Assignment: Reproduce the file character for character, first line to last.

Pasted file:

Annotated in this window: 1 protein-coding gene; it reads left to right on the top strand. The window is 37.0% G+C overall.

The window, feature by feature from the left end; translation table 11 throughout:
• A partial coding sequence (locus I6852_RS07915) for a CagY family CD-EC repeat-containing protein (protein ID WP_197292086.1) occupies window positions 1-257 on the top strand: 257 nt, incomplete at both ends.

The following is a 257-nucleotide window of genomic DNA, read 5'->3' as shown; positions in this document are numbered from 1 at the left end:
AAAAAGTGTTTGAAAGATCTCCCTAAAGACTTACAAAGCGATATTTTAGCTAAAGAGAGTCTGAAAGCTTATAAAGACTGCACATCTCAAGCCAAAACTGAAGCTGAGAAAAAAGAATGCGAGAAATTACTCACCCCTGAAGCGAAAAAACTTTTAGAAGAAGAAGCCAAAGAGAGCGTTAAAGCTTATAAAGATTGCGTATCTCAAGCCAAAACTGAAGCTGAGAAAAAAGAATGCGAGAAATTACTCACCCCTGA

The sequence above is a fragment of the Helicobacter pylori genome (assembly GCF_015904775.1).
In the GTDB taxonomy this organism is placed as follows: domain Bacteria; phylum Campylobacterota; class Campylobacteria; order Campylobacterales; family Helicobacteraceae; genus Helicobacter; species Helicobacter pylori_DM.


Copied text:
Annotated in this window: 1 protein-coding gene; it reads left to right on the top strand. The window is 37.0% G+C overall.

The window, feature by feature from the left end; translation table 11 throughout:
• A partial coding sequence (locus I6852_RS07915) for a CagY family CD-EC repeat-containing protein (protein ID WP_197292086.1) occupies window positions 1-257 on the top strand: 257 nt, incomplete at both ends.

The following is a 257-nucleotide window of genomic DNA, read 5'->3' as shown; positions in this document are numbered from 1 at the left end:
AAAAAGTGTTTGAAAGATCTCCCTAAAGACTTACAAAGCGATATTTTAGCTAAAGAGAGTCTGAAAGCTTATAAAGACTGCACATCTCAAGCCAAAACTGAAGCTGAGAAAAAAGAATGCGAGAAATTACTCACCCCTGAAGCGAAAAAACTTTTAGAAGAAGAAGCCAAAGAGAGCGTTAAAGCTTATAAAGATTGCGTATCTCAAGCCAAAACTGAAGCTGAGAAAAAAGAATGCGAGAAATTACTCACCCCTGA

The sequence above is a fragment of the Helicobacter pylori genome (assembly GCF_015904775.1).
In the GTDB taxonomy this organism is placed as follows: domain Bacteria; phylum Campylobacterota; class Campylobacteria; order Campylobacterales; family Helicobacteraceae; genus Helicobacter; species Helicobacter pylori_DM.